The Confederacy of Dunces that emerged to vie for the GOP presidential primary certainly must have some could-have-been candidates rethinking their decision. After the swift, and often surreal, rises and eventual falls of Michele Bachmann, Rick Perry, and Herman Cain, the race is pretty much down to Newt Ginrich (at least until America remembers why exactly it was he was so hated in the '90s) and Mitt Romney (a man whose boring factors rivals that of a single slice of cheap ham on Wonder Bread).
Now, the Wall Street Journal reports there's murmurs among the conservative elite of the possibility of drafting a new candidate to enter race. Among the names apparently being whispered: Jeb Bush.
This isn't much of a surprise considering that ever since leaving the Florida Governor's Office Jebbers has pretty much made a career out of not running for president. Anytime he needs some quick publicity he just lets someone know he's not running for Prez. Obviously, he ruled out a 2012 bid long ago (with the possibility of a 2016 or beyond bid open), but could he be convinced to go back on his word?
The actual WSJ Political Diary entry is behind a paywall, but RedState excerpts some of it:
Efforts are underway by some wealthy Republican donors and a group of conservative leaders to investigate whether a new Republican candidate could still get into the presidential race. The talk is still preliminary and somewhat wishful, but it reflects dissatisfaction with the two leading candidates, Newt Gingrich and Mitt Romney.
Conservative leaders are looking into whether it is feasible for a dark horse to get on the ballot in select states. The deadline to qualifying for the ballot has passed in Florida, South Carolina, Missouri, and New Hampshire. But a candidate could still get on the ballot in states like Tennessee, Oklahoma, Louisiana, Michigan and Texas. At the first-in-the-nation Iowa caucuses, voters write in their choice, so there is no formal filing deadline.
In addition to New York Mayor Rudy Giuliani, Indiana Gov. Mitch Daniels, businessman Donald Trump, Rep. Paul Ryan of Wisconsin and South Carolina Sen. Jim DeMint, RedState adds that Jeb Bush's name is also in the mix.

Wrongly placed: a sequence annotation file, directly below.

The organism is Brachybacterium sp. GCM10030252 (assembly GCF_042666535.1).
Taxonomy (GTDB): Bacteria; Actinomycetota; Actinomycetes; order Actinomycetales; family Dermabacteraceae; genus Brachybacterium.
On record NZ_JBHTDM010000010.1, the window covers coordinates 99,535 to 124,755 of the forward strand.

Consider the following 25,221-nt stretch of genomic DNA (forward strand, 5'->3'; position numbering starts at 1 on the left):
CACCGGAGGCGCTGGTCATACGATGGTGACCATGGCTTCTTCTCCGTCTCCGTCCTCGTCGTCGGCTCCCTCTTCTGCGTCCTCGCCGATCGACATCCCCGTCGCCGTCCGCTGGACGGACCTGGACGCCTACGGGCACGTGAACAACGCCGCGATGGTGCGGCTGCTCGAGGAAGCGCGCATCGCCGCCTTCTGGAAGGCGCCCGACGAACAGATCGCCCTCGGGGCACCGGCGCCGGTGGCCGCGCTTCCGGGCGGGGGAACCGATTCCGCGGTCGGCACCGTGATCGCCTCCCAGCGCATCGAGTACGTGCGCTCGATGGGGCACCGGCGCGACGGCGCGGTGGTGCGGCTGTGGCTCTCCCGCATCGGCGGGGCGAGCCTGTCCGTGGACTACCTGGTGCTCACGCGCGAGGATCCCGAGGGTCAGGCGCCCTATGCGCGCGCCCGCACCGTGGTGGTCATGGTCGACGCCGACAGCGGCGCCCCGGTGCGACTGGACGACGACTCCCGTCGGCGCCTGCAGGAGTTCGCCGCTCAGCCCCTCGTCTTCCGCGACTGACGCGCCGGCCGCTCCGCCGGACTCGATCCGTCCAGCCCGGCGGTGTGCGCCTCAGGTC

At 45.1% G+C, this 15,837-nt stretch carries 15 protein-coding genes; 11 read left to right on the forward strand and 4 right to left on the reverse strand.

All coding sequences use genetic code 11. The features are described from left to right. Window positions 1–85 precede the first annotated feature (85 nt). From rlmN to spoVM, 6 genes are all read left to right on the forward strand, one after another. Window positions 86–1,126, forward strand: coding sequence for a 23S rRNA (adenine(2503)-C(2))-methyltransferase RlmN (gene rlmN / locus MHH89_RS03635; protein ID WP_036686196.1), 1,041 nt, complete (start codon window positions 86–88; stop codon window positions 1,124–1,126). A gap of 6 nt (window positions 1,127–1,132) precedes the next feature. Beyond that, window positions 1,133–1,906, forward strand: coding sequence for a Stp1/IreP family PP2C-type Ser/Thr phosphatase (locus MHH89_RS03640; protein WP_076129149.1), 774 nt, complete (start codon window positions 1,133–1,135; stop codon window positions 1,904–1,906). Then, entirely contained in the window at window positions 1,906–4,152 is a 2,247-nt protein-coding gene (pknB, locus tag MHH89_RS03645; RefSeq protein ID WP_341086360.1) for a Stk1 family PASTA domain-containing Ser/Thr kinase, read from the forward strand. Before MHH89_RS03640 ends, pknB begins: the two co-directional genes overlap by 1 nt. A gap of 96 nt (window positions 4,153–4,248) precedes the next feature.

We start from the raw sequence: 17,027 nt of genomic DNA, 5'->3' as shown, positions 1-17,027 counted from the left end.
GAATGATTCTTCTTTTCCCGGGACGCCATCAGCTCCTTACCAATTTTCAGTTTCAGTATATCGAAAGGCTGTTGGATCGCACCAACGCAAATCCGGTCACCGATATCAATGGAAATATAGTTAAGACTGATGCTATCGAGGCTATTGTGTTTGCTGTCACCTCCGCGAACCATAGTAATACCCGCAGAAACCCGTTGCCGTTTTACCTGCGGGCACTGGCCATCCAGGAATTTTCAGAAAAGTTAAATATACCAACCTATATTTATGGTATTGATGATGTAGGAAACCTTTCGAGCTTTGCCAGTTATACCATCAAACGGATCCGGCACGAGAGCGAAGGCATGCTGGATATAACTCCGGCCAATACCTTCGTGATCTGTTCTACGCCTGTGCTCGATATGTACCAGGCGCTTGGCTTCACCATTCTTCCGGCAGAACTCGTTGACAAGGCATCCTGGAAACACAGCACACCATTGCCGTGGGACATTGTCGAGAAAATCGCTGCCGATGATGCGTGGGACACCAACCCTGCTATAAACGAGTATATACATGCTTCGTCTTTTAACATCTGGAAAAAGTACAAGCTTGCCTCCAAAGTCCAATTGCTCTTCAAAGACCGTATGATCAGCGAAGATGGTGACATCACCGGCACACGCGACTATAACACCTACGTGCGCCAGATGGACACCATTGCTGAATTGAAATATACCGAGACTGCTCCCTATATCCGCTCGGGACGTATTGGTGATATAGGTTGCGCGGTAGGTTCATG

Alan Steinberg at PolitickerNJ says that Bush would be the perfect candidate:
He was a superb governor of Florida, and he retains a remarkably high degree of popularity in the Sunshine State. Jeb has first rate communication skills and an ability to forge solutions on quality of life issues, particularly education and the environment. Although he is from the center-right, he is able to please both movement conservatives and moderates. In most presidential election years, Jeb Bush would be considered to be an ideal Republican presidential candidate.
There's still two glaring problems with this however (aside from, you know, the small fact that he doesn't want to run): 1. He still has the last name Bush. 2. It's too late to get on the Florida ballot.
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There's also some other potential problems. Namely his past connections to Lehman Brothers and questions over weather his legacy set up Florida's economy to fail during the recession. His children also have some interesting arrest records.
Considering Bush's popularity in the state he still could have likely swept into the race just before the deadline to get on the ballot in Florida and found an easy path to victory. Even if he didn't win Iowa, New Hampshire, or South Carolina, he almost certainly would have won Florida and that could have set him up with enough momentum through the rest of the primary season.
But with Florida now out of the picture, a last-minute Jebbers run makes considerably less sense. Though the fact that conservatives aren't happy with either Gingrich or Romney is good news for Bush's future presidential ambitions. 2012 may have been too early for Bush to escape the stigma of his last name, but by 2020 he could be long forgotten. 2016 seems perfect. Assuming Marco Rubio isn't running, that is.